I’m No Ladies Man, says Clark Gable
By Dorothy Calhoun
Motion Picture magazine, October 1935
“Women don’t give me stage-fright now. But I still feel sort of wary with ‘em,” adds Gable reservedly
By the last exhibitor’s census, Clark Gable is Public Lover Number One of the Screen. And yet—out in Culver City—they have a hard time getting him into a dress uit in order to hold a girl against his starched shirt front while he looks down into her eyes and murmurs sweet nothings. It makes him—Clark explains—feel foolish. He isn’t—he insists—the Great Lover type. He doesn’t—he confesses—understand women, and he never will to the end of his days.
“Most boys learn about women from their mothers,” he says. “They unconsciously form their image of the girl they hope to marry someday by patterning their ideal after the one woman they know best. However, my mother died when I was only seven months old.”
The tough captain of a coolie ship in “China Seas” or the unshaven, unwashed castaway of “Mutiny on the Bounty”—these are the parts into which Clark really gets his teeth. “I know men like them,” he says. “I’ve been men like them!” he adds forcefully.
In the strangest life story of any screen star (which is Clark’s), every other chapter has been an episode, built upon raw realities—men pitting their strength against circumstances, men without comforts, or homes. Men without women. Between theatrical engagements, William Gable’s boy who ran away from home to be an actor could have been found in a brass foundry, laboring in the inferno of furnaces with men from the fields of Lithuania, or the coal-pits of Poland, sharing the slumgullian of other brothers of the road in hobo jungles, or answering the welcome yell of “Come and Get It” with Oregon lumberjacks, out in the wilds.
“I’ve lived with lonely men most of my life,” Clark told me, pushing back one straggling black lock (his unruly hair, strong and straight is the despair of make-up men but it would be a brave director who would suggest to Clark Gable that he get a permanent). He continued speaking.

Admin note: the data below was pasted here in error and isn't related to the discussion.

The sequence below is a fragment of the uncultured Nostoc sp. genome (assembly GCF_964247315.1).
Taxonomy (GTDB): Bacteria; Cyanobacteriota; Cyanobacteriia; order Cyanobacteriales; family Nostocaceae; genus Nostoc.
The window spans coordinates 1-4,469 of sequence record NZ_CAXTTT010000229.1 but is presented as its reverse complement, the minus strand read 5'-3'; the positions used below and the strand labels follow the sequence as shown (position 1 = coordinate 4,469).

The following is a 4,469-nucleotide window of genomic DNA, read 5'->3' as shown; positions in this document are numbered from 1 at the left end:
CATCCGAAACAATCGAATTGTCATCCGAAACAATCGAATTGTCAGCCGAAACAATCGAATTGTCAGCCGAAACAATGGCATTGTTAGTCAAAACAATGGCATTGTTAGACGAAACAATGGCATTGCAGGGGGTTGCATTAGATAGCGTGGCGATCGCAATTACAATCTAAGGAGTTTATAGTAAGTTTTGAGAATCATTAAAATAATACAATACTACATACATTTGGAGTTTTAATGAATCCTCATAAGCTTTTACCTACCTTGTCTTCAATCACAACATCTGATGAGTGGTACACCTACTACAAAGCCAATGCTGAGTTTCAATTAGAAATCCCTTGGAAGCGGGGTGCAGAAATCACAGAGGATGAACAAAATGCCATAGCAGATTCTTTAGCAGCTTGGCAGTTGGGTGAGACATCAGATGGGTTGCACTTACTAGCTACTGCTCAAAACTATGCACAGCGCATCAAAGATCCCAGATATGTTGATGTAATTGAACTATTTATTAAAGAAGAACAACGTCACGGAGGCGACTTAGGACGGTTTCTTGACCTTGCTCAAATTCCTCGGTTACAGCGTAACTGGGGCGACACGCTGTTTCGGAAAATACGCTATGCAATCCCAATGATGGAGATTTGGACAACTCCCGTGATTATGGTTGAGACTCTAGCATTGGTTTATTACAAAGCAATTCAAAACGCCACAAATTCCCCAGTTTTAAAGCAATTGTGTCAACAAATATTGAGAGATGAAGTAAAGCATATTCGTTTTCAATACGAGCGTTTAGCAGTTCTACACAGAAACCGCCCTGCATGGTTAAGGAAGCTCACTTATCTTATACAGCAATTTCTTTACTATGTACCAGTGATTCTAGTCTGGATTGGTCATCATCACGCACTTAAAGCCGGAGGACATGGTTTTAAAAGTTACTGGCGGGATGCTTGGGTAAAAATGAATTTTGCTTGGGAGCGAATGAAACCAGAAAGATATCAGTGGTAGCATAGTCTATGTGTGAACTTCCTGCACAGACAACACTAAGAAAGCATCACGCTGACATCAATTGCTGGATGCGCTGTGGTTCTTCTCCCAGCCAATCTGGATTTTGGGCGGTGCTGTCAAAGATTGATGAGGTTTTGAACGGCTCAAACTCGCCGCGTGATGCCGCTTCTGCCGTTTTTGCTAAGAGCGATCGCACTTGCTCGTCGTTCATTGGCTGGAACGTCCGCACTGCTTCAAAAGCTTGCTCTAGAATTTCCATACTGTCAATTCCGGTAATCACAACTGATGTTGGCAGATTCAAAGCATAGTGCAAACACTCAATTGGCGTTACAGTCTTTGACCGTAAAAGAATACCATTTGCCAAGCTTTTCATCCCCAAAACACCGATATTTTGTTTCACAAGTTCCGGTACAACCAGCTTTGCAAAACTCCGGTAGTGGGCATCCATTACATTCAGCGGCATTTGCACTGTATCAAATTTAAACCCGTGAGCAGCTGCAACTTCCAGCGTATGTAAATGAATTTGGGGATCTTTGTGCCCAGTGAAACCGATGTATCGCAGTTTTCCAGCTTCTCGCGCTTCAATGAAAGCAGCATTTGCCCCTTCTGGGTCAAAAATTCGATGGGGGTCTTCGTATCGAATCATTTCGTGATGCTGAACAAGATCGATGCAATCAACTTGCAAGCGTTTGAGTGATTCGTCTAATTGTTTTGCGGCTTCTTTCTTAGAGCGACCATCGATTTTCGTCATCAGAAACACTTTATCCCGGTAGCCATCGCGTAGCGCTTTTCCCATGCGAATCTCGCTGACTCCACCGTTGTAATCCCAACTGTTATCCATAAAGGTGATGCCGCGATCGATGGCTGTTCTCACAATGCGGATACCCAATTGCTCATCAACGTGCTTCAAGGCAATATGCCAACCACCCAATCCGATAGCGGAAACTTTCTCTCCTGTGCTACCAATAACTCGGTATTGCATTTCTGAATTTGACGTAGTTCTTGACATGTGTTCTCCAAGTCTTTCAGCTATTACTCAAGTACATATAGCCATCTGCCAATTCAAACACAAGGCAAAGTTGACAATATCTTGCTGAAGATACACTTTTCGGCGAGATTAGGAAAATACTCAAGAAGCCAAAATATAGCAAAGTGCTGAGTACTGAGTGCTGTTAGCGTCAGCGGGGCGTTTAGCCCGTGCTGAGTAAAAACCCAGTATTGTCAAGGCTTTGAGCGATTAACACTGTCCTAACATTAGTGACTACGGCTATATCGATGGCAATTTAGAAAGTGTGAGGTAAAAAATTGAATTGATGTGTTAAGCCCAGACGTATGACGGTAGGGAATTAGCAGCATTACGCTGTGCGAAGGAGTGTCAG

“Most fellows of my age were taking girls to the Hopedale high school dances when I was mucking in the oil fields,” he remarked. “Those years when boys are being educated in the ways of the world—and especially the ways of women—I was traveling with some one-horse road show, learning a new play every week, helping with the scenery, and acting everything from a butler in “Romeo”, or else I was stranded in some God-forsaken place where I had to get whatever work there was to be had. No time for calling on a girl in the evening with a box of chocolates. No dances! No girls! I skipped that part of my life. Why, don’t you know, when I began to get into the better theatrical companies, and Broadway shows, I look lessons in the things most men of my age had known for years!
“I learned how to come into a drawing room gracefully, how to hold a tea cup, how to bow and how to sit and talk the patter of polite society. In other words I had to learn my manners. Lumberjacks aren’t in the habit of taking afternoon tea. Telegraph lineman are more at home in a one-arm lunchroom than at a formal dinner party. Hoboes aren’t finicky about forks.
“Naturally, after such a life as mine, I’m more at home with men than I am with women. But I think most men are. They talk the same language. When a man says anything, no matter whether he’s a millionaire or a truck-driver, he means just one thing. But I’ve learned that when a woman makes a remark, she may mean a dozen things! I can pretty nearly figure out how any man I’ve ever met will act under certain circumstances, but I can never tell what a woman will do!